Europe is at “critical point” in the Covid-19 pandemic after once again becoming the “epicentre” of the global outbreak, a World Health Organization boss has warned.
Urging governments to re-impose or continue with Covid restrictions, the WHO’s Europe director, Hans Kluge, said that all of the continent’s 53 countries were facing “a real threat” of a resurgence of the virus or were “already fighting it”.
On the current trajectory, he told a press conference yesterday, the wider Europe area may be facing another half a million coronavirus deaths by the beginning of February.
Covid cases are “at near-record levels” in a string of European nations, amid “uneven vaccine coverage and a relaxation of preventive measures”, said The Guardian.
Kluge told reporters on Thursday that “with the widespread resurgence of the virus, I am asking every health authority to carefully reconsider easing or lifting of measures”.
“We must change our tactics, from reacting to surges of Covid-19, to preventing them from happening in the first place,” he said.
Catherine Smallwood, WHO Europe’s senior emergency officer, noted that countries that had mostly lifted preventive measures had suffered a surge in infections.
Covid vaccinations meant these nations had not seen “the same rates of hospitalisation or mortality we would have otherwise expected”, she said. But “the more cases you have in crude terms, the more people will end up in hospital, and the more people will in the end go on to die”, Smallwood added.
‘Beginning to buckle’
Countries including Germany are “in the midst of a virulent fourth wave” of Covid, said Politico. The German authorities reported 34,000 new infections of Thursday – “a new high”. In “low-vaxx Eastern Europe”, Romania and Bulgaria have also reported their highest death tolls since the beginning of the pandemic.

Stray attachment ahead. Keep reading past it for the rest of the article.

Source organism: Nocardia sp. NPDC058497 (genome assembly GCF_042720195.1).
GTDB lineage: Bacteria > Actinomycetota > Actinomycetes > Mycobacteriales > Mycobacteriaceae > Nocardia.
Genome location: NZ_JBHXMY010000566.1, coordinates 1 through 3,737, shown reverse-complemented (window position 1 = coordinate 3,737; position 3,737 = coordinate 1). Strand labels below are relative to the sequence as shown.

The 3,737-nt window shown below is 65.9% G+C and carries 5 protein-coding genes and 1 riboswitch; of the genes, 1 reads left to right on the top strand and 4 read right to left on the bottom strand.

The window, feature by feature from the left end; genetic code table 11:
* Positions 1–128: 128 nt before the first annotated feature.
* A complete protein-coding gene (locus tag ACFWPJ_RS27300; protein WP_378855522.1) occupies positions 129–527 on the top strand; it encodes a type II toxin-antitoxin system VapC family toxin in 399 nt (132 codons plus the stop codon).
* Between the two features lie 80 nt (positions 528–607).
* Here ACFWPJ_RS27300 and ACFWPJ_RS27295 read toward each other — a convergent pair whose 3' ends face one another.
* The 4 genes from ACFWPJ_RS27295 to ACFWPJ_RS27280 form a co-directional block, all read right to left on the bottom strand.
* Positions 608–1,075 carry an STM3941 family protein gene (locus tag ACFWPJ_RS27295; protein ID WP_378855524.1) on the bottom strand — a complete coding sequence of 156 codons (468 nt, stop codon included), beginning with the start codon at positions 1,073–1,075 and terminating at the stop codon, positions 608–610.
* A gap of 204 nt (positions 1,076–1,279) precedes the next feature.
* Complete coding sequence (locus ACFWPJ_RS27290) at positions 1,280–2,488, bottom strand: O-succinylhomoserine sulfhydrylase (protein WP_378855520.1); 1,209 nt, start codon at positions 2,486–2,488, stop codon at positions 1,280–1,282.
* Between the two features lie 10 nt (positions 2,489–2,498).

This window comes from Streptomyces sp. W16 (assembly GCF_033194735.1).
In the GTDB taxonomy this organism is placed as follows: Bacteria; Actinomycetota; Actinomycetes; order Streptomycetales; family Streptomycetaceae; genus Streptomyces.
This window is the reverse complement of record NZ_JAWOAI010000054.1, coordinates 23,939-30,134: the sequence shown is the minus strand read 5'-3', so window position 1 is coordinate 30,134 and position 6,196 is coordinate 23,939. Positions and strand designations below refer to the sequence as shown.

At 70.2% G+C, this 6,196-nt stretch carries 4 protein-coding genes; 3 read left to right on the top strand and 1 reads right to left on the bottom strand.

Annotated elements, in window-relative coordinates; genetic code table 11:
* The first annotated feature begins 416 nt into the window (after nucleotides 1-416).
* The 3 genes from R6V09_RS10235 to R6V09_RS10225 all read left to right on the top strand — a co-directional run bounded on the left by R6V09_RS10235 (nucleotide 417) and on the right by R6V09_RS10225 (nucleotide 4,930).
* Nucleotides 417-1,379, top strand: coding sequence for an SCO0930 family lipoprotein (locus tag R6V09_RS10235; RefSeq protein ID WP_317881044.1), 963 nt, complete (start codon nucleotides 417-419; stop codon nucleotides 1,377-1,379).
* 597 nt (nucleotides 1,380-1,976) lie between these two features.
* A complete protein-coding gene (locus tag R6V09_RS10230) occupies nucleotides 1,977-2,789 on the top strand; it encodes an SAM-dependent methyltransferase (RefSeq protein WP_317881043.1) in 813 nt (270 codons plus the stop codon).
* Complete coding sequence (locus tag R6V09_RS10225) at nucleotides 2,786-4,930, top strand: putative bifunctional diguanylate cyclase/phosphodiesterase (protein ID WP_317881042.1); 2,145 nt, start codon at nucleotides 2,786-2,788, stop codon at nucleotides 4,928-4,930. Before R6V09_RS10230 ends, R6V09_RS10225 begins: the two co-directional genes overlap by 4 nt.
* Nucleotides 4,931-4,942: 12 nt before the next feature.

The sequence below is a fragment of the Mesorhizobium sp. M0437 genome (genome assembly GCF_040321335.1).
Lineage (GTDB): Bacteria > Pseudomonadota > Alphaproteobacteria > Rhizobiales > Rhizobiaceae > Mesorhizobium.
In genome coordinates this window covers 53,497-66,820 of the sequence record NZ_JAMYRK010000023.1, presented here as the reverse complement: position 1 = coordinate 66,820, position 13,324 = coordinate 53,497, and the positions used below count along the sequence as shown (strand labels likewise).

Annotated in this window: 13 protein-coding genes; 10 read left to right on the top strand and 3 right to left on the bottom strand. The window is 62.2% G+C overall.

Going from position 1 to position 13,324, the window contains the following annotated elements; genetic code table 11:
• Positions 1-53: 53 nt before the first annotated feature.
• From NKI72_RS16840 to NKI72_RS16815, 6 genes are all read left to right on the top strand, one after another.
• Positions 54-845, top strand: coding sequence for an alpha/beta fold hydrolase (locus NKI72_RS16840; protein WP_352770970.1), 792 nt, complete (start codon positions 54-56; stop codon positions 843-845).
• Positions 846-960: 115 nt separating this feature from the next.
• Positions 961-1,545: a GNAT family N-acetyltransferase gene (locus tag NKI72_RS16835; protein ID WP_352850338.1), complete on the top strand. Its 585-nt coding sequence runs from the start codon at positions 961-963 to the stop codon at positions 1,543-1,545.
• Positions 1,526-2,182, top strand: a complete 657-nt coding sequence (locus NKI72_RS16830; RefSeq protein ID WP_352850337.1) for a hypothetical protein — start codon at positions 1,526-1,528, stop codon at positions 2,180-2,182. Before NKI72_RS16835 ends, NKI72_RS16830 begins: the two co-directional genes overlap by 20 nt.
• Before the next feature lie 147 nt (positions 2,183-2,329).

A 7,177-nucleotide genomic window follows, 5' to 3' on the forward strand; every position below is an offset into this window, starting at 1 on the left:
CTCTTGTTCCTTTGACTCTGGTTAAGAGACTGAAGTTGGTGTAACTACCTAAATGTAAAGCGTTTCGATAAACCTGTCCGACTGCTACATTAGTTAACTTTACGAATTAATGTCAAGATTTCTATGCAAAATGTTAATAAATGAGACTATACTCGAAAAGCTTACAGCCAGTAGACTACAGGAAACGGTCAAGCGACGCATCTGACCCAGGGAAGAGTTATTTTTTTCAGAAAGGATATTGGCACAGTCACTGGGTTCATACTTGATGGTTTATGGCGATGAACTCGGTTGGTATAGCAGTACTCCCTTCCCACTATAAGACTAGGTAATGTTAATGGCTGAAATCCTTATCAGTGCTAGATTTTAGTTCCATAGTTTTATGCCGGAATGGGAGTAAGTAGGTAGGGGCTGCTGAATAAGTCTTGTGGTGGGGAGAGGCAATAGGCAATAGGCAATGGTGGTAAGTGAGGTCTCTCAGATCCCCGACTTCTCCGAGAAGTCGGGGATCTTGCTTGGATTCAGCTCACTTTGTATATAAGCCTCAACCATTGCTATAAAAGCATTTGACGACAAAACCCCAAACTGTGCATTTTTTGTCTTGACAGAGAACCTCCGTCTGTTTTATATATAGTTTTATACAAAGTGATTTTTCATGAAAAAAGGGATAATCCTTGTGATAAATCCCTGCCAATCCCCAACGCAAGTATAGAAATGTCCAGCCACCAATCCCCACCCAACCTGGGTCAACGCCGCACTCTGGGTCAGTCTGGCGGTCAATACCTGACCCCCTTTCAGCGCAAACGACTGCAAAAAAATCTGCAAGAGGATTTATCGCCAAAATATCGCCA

In Germany, hospitals are “beginning to buckle under the pressure” as intensive care beds fill up, said Deutsche Welle.
And intensive care units are already at full capacity in many hospitals in Latvia, where a health chief warned this week that doctors may soon need to “prioritise” the most at-risk patients, public broadcaster LSM reported.
In the Netherlands, the government has reintroduced tougher social restrictions after new infections increased by 5% in the week to 2 November to almost 54,000.
Despite the steep hikes in infection rates, there is “some good news”, said Politico.
According to the news site, health experts say “the current rise in infections is different than in 2020, because infections in those who are vaccinated are in most cases not leading to serious illness, and hospitalisation rates are lower.
“That’s certainly bearing out in countries such as Germany.”
But the outlook is gloomier in Eastern European, as many countries in the region continue to shun Covid vaccines. The EU states with the lowest vaccination rates include Bulgaria, Romania, Croatia, Poland, Latvia and Estonia.
Romania had the world’s highest Covid death rate per capita this week, with the virus killing one Romanian every five minutes. As the country’s total death tally nears 50,000, “cemeteries and undertakers can no longer cope with the large number of dead”, with reports of coffin shortages, said EUobserver.
According to latest John Hopkins University tracking, only 33% of Romania’s 20m-strong population are fully vaccinated, compared with more than 74% across the EU as a whole.